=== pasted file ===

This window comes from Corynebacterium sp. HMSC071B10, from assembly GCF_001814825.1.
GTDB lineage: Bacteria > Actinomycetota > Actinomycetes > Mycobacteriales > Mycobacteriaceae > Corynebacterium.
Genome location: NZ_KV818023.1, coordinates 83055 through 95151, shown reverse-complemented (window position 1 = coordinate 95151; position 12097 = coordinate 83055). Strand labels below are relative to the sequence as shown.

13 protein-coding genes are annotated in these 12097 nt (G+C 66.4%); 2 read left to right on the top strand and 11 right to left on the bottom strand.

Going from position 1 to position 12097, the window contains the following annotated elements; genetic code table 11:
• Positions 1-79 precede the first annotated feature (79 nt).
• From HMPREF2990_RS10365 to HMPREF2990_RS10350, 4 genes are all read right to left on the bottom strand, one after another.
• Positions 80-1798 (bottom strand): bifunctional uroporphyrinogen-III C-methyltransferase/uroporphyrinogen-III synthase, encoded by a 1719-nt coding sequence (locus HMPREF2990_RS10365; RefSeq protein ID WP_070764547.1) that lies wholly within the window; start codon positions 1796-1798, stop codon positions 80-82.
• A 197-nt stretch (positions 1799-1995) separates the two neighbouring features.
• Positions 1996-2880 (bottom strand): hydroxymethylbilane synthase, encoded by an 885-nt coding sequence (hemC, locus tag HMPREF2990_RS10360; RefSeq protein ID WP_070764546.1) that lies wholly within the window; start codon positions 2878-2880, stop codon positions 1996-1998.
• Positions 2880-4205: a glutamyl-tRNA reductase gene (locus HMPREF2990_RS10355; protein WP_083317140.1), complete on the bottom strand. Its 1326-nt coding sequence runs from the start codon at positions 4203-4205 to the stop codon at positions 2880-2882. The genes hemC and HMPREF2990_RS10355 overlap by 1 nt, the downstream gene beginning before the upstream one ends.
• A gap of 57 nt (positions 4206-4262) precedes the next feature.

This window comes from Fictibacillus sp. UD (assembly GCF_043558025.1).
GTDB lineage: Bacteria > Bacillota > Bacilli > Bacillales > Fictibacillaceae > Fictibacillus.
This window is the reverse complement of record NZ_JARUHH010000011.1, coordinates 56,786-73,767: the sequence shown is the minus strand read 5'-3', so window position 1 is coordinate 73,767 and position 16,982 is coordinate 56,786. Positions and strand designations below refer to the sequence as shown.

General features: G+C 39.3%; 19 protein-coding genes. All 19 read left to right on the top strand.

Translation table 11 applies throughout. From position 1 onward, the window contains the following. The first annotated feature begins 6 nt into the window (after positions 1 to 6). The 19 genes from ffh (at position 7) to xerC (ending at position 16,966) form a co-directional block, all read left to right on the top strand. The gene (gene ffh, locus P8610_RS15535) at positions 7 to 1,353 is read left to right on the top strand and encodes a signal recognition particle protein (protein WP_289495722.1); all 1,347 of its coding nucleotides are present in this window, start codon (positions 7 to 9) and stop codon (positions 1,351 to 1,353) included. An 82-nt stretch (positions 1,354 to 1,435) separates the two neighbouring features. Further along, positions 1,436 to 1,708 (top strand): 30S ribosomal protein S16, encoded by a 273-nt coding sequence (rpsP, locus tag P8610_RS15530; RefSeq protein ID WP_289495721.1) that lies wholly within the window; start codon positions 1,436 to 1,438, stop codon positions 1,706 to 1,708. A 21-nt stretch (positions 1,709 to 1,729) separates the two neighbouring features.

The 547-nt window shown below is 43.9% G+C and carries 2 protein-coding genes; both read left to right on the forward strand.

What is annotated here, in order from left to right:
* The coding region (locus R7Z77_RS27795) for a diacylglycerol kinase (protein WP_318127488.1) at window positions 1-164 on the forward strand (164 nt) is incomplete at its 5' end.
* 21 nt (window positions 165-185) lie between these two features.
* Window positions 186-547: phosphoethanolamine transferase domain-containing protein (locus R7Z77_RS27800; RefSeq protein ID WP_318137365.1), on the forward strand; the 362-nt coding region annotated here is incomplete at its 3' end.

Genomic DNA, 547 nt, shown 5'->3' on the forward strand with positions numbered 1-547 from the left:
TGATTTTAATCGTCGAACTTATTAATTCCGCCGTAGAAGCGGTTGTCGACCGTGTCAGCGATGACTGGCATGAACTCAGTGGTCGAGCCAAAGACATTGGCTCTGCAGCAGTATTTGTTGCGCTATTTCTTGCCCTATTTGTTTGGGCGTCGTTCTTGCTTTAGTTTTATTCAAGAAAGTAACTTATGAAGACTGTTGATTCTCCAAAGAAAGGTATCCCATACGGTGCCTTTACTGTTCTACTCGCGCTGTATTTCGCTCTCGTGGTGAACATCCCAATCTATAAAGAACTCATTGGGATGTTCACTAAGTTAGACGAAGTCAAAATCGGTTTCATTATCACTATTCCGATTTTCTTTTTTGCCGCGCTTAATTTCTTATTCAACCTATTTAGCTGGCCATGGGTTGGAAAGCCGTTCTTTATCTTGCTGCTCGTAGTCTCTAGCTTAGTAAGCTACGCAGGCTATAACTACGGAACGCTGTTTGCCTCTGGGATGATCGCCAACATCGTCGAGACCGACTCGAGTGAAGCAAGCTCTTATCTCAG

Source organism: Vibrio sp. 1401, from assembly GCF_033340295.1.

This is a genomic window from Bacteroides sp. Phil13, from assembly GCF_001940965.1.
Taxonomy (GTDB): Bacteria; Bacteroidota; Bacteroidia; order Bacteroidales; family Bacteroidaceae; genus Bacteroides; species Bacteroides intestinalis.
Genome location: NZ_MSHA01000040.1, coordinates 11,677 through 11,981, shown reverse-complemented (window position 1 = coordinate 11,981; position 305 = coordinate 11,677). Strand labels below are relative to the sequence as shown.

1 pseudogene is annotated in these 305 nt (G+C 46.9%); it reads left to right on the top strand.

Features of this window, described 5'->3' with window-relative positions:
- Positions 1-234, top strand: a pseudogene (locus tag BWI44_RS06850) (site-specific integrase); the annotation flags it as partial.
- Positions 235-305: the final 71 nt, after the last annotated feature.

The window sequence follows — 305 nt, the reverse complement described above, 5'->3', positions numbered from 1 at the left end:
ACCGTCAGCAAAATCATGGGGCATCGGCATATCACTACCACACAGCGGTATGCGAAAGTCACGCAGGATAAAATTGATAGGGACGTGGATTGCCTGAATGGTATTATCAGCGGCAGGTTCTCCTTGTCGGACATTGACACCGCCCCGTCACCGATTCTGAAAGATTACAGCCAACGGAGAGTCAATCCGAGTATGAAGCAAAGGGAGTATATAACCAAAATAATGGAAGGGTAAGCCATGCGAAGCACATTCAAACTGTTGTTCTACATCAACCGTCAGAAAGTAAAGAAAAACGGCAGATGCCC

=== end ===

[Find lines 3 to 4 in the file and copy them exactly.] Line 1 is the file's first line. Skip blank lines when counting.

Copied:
Genome location: NZ_KV818023.1, coordinates 83055 through 95151, shown reverse-complemented (window position 1 = coordinate 95151; position 12097 = coordinate 83055). Strand labels below are relative to the sequence as shown.

13 protein-coding genes are annotated in these 12097 nt (G+C 66.4%); 2 read left to right on the top strand and 11 right to left on the bottom strand.